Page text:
Adionics: Revolutionising Sustainable Lithium Extraction

New EU environmental norms to reduce the impact of ferrous metals processing plants

Stricter norms concern emissions to air and to water, energy efficiency and resource efficiency, and promote more sustainable industrial production and the use of fossil-free energy sources for the heating processes.

About 1400 ferrous metals processing plants in the EU will have to reduce their environmental impact to meet the new legislative changes, published today. Existing ferrous metals processing installations will have 4 years to comply with stricter environmental norms, while new installations will have to comply immediately.

It is another step by the European Commission towards the Zero Pollution ambition to reduce air, water and soil pollution to harmless levels to health and natural ecosystems. The Zero Pollution action is one of the Green Deal’s headline actions on pollution, among a series of initiatives aiming to make Europe the first climate-neutral continent.

The new norms deliver a reinforced level of protection, with particular emphasis on emissions to air and to water, as well as on other environmental issues relevant to circular economy – including energy efficiency and resource efficiency (water consumption, raw material consumption, waste generation).

They also promote more sustainable industrial production through the substitution of raw materials that are hazardous, harmful or have a high environmental impact. Finally, they will contribute to decarbonise the sector by, for the first time, explicitly promoting the use of fossil-free energy sources for the heating processes.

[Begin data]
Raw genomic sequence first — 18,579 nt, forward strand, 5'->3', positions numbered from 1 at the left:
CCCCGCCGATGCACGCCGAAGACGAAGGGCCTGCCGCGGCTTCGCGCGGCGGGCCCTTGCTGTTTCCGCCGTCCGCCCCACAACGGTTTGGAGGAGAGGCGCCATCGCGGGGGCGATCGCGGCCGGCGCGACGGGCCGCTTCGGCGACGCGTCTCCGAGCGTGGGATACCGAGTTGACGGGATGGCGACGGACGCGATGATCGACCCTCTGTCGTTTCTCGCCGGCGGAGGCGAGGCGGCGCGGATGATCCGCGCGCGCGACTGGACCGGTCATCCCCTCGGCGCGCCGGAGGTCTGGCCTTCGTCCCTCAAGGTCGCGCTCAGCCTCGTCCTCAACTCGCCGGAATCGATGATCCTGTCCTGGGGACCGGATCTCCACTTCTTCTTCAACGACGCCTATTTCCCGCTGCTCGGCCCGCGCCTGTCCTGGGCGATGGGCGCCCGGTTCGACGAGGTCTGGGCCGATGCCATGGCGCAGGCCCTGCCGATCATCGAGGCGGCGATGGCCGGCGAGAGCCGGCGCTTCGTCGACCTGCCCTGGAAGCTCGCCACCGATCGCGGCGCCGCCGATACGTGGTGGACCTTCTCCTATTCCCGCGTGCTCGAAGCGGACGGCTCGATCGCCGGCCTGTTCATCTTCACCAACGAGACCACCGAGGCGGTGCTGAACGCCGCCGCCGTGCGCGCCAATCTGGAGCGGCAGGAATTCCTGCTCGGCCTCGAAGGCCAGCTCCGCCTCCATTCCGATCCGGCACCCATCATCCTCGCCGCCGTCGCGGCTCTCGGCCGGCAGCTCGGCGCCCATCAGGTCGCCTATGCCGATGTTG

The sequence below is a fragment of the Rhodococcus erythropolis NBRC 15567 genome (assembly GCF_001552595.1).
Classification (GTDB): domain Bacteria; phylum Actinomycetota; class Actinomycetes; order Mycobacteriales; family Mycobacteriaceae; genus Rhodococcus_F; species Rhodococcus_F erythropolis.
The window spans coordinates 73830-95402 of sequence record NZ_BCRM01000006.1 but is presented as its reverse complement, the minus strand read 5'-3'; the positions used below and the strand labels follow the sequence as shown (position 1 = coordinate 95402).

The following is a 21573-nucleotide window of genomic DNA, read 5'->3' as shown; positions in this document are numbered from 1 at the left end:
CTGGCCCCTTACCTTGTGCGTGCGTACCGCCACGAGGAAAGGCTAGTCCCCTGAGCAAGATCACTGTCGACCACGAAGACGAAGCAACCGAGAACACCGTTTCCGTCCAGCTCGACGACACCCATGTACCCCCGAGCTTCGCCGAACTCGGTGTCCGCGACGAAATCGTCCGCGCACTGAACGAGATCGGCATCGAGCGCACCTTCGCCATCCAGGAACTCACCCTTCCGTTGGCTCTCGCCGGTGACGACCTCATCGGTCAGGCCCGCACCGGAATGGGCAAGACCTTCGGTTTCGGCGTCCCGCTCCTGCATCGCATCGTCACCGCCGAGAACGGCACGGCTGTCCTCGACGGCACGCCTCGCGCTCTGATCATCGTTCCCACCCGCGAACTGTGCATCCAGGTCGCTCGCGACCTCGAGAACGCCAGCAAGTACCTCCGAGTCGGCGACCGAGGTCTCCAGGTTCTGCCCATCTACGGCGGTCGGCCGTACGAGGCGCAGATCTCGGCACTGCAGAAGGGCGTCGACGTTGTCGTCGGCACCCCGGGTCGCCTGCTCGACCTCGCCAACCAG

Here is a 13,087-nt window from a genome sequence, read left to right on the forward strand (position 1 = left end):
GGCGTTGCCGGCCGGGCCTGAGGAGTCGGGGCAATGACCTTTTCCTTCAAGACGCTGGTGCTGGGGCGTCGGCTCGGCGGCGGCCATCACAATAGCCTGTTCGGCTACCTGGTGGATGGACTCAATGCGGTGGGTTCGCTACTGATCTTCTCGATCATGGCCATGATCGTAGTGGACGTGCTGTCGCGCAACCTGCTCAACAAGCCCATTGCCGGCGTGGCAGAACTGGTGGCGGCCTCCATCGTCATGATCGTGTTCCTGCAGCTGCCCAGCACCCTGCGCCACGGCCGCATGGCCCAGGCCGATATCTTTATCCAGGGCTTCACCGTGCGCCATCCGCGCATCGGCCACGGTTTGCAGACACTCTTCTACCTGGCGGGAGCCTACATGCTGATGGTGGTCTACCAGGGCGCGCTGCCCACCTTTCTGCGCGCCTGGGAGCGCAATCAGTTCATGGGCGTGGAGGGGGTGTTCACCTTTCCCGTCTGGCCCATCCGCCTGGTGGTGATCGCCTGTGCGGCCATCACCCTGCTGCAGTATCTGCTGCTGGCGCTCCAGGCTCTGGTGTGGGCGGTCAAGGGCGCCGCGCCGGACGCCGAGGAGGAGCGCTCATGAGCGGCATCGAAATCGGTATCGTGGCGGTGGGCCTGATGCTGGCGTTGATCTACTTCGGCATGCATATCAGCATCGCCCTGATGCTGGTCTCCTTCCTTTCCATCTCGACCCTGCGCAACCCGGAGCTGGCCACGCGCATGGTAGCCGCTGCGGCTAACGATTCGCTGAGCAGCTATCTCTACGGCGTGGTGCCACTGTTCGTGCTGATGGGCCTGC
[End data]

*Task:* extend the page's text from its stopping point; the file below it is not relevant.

These environmental legislative changes concern in particular all the downstream steel production processes whereby semi-finished steel products (e.g. ingots, slabs, blooms and billets) are further transformed using hot or cold rolling processes to produce a variety of final products including:

  • hot rolled coils and heavy plates (hot rolling of flat products);
  • beams, rails, bars, rods, tubes and rings (hot rolling of long products);
  • cold rolled coils (cold rolling).

Additional plants concerned are installations producing steel wires and galvanising plants (using either continuous or batch processes).

Best Available Techniques (BAT)

The new norms are based on new specifications stemming from a review of the Best Available Techniques (BAT) Reference Document (BREF) for the Ferrous Metals Processing industry that covers:

  • emissions to air, water and soil as well as other environmental performance aspects;
  • norms on how technology is used and on the way in which installations are designed, built, maintained, operated and decommissioned;
  • monitoring provisions associated with the BAT (monitoring methods and frequency).

The BAT conclusions provide national authorities with a sound technical basis to set the conditions under which operating permits are granted to industrial installations.

Background

The Industrial Emissions Directive (IED) provides a framework for regulating about 52 000 agro-industrial installations across the EU. It requires these installations to hold a permit based on the use of BAT. An EU-level information exchange process results in BAT reference documents and establishes BAT conclusions.

The process for the drawing up and review of BAT reference documents and their conclusions is led by the Joint Research Centre’s European Integrated Pollution Prevention and Control Bureau, based in Seville, Spain, and is known as the ”Sevilla process”.

It is a highly participatory exercise, based on the collection and collective analysis of actual data from hundreds of plants. For the Ferrous Metals Processing (FMP) BAT reference document, emission and consumption data at plant level were received from about 300 plants and technical discussions took place during several technical working group meetings with nominated stakeholder experts.

Once agreed upon among stakeholders, including industry, EU public authorities, environmental NGOs and other services of the European Commission, the BAT conclusions were drafted and adopted by the Commission.

The FMP BAT conclusions are the 18th set of BAT conclusions adopted as a Commission Implementing Decision under IED. 

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